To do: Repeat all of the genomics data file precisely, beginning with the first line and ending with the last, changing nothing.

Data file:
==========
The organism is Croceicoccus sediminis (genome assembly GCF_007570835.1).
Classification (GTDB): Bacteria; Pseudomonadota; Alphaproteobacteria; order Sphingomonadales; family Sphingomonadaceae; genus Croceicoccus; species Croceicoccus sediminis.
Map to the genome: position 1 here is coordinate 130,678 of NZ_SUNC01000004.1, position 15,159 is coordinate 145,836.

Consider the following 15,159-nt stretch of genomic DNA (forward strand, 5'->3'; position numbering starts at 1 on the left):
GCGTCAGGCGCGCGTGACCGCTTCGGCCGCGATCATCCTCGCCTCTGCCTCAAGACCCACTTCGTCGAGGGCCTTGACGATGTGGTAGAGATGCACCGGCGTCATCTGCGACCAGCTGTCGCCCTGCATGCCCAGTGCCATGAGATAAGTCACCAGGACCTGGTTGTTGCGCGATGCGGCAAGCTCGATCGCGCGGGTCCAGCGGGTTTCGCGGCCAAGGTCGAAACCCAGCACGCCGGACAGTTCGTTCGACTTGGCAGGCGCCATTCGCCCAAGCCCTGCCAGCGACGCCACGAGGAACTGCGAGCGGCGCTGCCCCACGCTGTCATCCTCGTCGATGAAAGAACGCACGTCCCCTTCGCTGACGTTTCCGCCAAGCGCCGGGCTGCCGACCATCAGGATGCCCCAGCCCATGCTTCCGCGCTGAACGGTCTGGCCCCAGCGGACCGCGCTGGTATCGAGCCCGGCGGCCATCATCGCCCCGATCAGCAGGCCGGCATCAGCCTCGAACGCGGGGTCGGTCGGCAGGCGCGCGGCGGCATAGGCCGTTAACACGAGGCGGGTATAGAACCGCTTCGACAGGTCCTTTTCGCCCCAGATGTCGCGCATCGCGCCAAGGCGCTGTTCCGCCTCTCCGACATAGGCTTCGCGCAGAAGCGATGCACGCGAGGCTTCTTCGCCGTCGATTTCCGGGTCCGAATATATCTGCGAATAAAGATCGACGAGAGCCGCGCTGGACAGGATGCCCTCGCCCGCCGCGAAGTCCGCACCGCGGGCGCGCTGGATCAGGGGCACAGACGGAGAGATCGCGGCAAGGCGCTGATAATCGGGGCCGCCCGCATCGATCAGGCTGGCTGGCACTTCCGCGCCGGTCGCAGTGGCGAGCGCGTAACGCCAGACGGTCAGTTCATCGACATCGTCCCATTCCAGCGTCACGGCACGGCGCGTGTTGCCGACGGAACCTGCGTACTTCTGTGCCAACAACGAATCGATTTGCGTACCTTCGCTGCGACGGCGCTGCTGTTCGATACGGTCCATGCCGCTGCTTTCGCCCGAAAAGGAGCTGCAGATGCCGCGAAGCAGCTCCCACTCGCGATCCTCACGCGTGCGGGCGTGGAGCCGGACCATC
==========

The organism is Croceicoccus sediminis (genome assembly GCF_007570835.1).
Classification (GTDB): Bacteria; Pseudomonadota; Alphaproteobacteria; order Sphingomonadales; family Sphingomonadaceae; genus Croceicoccus; species Croceicoccus sediminis.
Map to the genome: position 1 here is coordinate 130,678 of NZ_SUNC01000004.1, position 15,159 is coordinate 145,836.

Consider the following 15,159-nt stretch of genomic DNA (forward strand, 5'->3'; position numbering starts at 1 on the left):
GCGTCAGGCGCGCGTGACCGCTTCGGCCGCGATCATCCTCGCCTCTGCCTCAAGACCCACTTCGTCGAGGGCCTTGACGATGTGGTAGAGATGCACCGGCGTCATCTGCGACCAGCTGTCGCCCTGCATGCCCAGTGCCATGAGATAAGTCACCAGGACCTGGTTGTTGCGCGATGCGGCAAGCTCGATCGCGCGGGTCCAGCGGGTTTCGCGGCCAAGGTCGAAACCCAGCACGCCGGACAGTTCGTTCGACTTGGCAGGCGCCATTCGCCCAAGCCCTGCCAGCGACGCCACGAGGAACTGCGAGCGGCGCTGCCCCACGCTGTCATCCTCGTCGATGAAAGAACGCACGTCCCCTTCGCTGACGTTTCCGCCAAGCGCCGGGCTGCCGACCATCAGGATGCCCCAGCCCATGCTTCCGCGCTGAACGGTCTGGCCCCAGCGGACCGCGCTGGTATCGAGCCCGGCGGCCATCATCGCCCCGATCAGCAGGCCGGCATCAGCCTCGAACGCGGGGTCGGTCGGCAGGCGCGCGGCGGCATAGGCCGTTAACACGAGGCGGGTATAGAACCGCTTCGACAGGTCCTTTTCGCCCCAGATGTCGCGCATCGCGCCAAGGCGCTGTTCCGCCTCTCCGACATAGGCTTCGCGCAGAAGCGATGCACGCGAGGCTTCTTCGCCGTCGATTTCCGGGTCCGAATATATCTGCGAATAAAGATCGACGAGAGCCGCGCTGGACAGGATGCCCTCGCCCGCCGCGAAGTCCGCACCGCGGGCGCGCTGGATCAGGGGCACAGACGGAGAGATCGCGGCAAGGCGCTGATAATCGGGGCCGCCCGCATCGATCAGGCTGGCTGGCACTTCCGCGCCGGTCGCAGTGGCGAGCGCGTAACGCCAGACGGTCAGTTCATCGACATCGTCCCATTCCAGCGTCACGGCACGGCGCGTGTTGCCGACGGAACCTGCGTACTTCTGTGCCAACAACGAATCGATTTGCGTACCTTCGCTGCGACGGCGCTGCTGTTCGATACGGTCCATGCCGCTGCTTTCGCCCGAAAAGGAGCTGCAGATGCCGCGAAGCAGCTCCCACTCGCGATCCTCACGCGTGCGGGCGTGGAGCCGGACCATC